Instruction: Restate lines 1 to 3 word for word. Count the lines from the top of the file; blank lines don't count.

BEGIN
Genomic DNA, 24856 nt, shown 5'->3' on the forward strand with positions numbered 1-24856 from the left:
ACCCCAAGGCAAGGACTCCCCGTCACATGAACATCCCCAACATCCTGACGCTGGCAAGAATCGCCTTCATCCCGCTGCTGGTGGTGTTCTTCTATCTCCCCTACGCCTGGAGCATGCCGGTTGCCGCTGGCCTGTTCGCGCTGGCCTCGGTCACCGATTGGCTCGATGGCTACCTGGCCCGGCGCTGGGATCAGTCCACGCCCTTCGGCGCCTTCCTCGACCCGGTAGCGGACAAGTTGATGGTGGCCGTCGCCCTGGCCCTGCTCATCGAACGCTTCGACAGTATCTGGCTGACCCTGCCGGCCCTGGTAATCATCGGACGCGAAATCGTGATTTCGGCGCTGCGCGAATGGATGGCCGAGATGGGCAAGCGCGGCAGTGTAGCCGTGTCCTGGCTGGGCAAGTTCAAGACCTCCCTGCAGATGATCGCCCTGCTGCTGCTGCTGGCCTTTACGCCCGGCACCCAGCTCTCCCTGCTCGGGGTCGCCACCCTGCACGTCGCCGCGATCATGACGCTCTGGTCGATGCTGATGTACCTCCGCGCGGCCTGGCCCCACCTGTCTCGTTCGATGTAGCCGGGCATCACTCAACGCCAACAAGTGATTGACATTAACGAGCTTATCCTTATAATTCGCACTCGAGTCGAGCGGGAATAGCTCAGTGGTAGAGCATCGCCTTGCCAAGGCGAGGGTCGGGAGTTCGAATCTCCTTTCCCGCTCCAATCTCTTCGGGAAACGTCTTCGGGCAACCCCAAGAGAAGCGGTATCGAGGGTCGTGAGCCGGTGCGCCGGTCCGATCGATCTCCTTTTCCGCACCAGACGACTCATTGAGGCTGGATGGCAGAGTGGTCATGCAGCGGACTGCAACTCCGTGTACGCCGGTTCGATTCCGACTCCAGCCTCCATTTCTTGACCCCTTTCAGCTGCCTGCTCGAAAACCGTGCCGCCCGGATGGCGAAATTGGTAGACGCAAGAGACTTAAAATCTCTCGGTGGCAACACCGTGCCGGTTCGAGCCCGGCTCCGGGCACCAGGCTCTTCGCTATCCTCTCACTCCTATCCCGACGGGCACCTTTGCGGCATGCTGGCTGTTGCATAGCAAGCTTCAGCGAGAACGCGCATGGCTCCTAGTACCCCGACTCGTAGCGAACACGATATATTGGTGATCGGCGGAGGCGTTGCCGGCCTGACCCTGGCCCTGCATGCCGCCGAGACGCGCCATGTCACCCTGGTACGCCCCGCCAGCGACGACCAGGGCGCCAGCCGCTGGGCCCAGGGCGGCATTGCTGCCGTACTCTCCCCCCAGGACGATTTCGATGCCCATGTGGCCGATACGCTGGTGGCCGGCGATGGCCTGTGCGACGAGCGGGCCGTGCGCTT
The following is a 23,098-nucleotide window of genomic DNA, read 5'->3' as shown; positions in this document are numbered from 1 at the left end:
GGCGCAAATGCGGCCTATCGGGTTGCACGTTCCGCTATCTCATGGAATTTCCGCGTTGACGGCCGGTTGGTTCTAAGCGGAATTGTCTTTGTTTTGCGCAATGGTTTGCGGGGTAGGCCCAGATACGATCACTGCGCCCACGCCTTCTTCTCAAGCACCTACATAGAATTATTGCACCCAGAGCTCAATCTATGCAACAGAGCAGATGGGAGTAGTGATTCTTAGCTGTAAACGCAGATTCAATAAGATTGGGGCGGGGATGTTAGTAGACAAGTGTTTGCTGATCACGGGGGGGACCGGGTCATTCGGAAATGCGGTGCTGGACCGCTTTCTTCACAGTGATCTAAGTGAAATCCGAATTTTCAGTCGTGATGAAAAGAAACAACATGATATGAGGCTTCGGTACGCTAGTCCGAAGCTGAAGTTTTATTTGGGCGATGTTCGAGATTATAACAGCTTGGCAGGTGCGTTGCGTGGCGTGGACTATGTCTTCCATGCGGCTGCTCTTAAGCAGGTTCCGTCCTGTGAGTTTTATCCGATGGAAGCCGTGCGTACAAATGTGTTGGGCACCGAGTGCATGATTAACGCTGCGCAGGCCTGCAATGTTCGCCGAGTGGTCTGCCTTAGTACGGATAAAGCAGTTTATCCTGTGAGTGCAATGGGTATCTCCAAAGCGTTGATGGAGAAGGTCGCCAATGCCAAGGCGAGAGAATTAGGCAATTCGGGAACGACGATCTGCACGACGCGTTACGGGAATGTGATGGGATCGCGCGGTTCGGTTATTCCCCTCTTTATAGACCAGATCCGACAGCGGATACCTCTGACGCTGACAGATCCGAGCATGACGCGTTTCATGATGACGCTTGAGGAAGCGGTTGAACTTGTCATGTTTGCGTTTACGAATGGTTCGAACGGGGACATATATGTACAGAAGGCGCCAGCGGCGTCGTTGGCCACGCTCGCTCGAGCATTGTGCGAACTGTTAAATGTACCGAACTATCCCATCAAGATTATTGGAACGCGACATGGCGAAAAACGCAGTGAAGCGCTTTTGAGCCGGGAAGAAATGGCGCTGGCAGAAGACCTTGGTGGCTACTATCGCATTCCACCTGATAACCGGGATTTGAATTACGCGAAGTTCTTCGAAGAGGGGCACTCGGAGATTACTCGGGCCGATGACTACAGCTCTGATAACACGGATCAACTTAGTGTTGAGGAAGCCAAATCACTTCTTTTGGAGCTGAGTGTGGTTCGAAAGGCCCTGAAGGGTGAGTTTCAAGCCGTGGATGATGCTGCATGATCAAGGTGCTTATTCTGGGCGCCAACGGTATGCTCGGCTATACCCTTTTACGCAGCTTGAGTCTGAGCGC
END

Genomic DNA, 24856 nt, shown 5'->3' on the forward strand with positions numbered 1-24856 from the left:
ACCCCAAGGCAAGGACTCCCCGTCACATGAACATCCCCAACATCCTGACGCTGGCAAGAATCGCCTTCATCCCGCTGCTGGTGGTGTTCTTCTATCTCCCCTACGCCTGGAGCATGCCGGTTGCCGCTGGCCTGTTCGCGCTGGCCTCGGTCACCGATTGGCTCGATGGCTACCTGGCCCGGCGCTGGGATCAGTCCACGCCCTTCGGCGCCTTCCTCGACCCGGTAGCGGACAAGTTGATGGTGGCCGTCGCCCTGGCCCTGCTCATCGAACGCTTCGACAGTATCTGGCTGACCCTGCCGGCCCTGGTAATCATCGGACGCGAAATCGTGATTTCGGCGCTGCGCGAATGGATGGCCGAGATGGGCAAGCGCGGCAGTGTAGCCGTGTCCTGGCTGGGCAAGTTCAAGACCTCCCTGCAGATGATCGCCCTGCTGCTGCTGCTGGCCTTTACGCCCGGCACCCAGCTCTCCCTGCTCGGGGTCGCCACCCTGCACGTCGCCGCGATCATGACGCTCTGGTCGATGCTGATGTACCTCCGCGCGGCCTGGCCCCACCTGTCTCGTTCGATGTAGCCGGGCATCACTCAACGCCAACAAGTGATTGACATTAACGAGCTTATCCTTATAATTCGCACTCGAGTCGAGCGGGAATAGCTCAGTGGTAGAGCATCGCCTTGCCAAGGCGAGGGTCGGGAGTTCGAATCTCCTTTCCCGCTCCAATCTCTTCGGGAAACGTCTTCGGGCAACCCCAAGAGAAGCGGTATCGAGGGTCGTGAGCCGGTGCGCCGGTCCGATCGATCTCCTTTTCCGCACCAGACGACTCATTGAGGCTGGATGGCAGAGTGGTCATGCAGCGGACTGCAACTCCGTGTACGCCGGTTCGATTCCGACTCCAGCCTCCATTTCTTGACCCCTTTCAGCTGCCTGCTCGAAAACCGTGCCGCCCGGATGGCGAAATTGGTAGACGCAAGAGACTTAAAATCTCTCGGTGGCAACACCGTGCCGGTTCGAGCCCGGCTCCGGGCACCAGGCTCTTCGCTATCCTCTCACTCCTATCCCGACGGGCACCTTTGCGGCATGCTGGCTGTTGCATAGCAAGCTTCAGCGAGAACGCGCATGGCTCCTAGTACCCCGACTCGTAGCGAACACGATATATTGGTGATCGGCGGAGGCGTTGCCGGCCTGACCCTGGCCCTGCATGCCGCCGAGACGCGCCATGTCACCCTGGTACGCCCCGCCAGCGACGACCAGGGCGCCAGCCGCTGGGCCCAGGGCGGCATTGCTGCCGTACTCTCCCCCCAGGACGATTTCGATGCCCATGTGGCCGATACGCTGGTGGCCGGCGATGGCCTGTGCGACGAGCGGGCCGTGCGCTT
The following is a 23,098-nucleotide window of genomic DNA, read 5'->3' as shown; positions in this document are numbered from 1 at the left end: